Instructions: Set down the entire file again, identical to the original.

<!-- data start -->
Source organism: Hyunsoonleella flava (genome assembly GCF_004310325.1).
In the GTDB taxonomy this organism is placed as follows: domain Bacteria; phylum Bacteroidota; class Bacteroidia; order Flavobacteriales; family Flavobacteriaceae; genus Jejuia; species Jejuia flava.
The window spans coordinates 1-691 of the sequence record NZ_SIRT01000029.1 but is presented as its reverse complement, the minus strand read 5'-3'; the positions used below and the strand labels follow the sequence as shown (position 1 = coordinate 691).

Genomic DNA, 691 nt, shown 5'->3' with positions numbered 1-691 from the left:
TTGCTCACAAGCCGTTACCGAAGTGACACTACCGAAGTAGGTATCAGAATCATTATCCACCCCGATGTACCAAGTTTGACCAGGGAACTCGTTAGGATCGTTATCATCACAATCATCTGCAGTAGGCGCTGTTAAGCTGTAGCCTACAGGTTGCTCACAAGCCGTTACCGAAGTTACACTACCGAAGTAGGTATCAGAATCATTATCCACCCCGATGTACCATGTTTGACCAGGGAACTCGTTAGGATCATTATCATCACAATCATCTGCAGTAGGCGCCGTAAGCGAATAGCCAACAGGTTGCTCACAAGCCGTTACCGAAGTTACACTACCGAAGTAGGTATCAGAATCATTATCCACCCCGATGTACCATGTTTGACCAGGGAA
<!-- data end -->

Source organism: Hyunsoonleella flava (genome assembly GCF_004310325.1).
In the GTDB taxonomy this organism is placed as follows: domain Bacteria; phylum Bacteroidota; class Bacteroidia; order Flavobacteriales; family Flavobacteriaceae; genus Jejuia; species Jejuia flava.
The window spans coordinates 1-691 of the sequence record NZ_SIRT01000029.1 but is presented as its reverse complement, the minus strand read 5'-3'; the positions used below and the strand labels follow the sequence as shown (position 1 = coordinate 691).

Genomic DNA, 691 nt, shown 5'->3' with positions numbered 1-691 from the left:
TTGCTCACAAGCCGTTACCGAAGTGACACTACCGAAGTAGGTATCAGAATCATTATCCACCCCGATGTACCAAGTTTGACCAGGGAACTCGTTAGGATCGTTATCATCACAATCATCTGCAGTAGGCGCTGTTAAGCTGTAGCCTACAGGTTGCTCACAAGCCGTTACCGAAGTTACACTACCGAAGTAGGTATCAGAATCATTATCCACCCCGATGTACCATGTTTGACCAGGGAACTCGTTAGGATCATTATCATCACAATCATCTGCAGTAGGCGCCGTAAGCGAATAGCCAACAGGTTGCTCACAAGCCGTTACCGAAGTTACACTACCGAAGTAGGTATCAGAATCATTATCCACCCCGATGTACCATGTTTGACCAGGGAA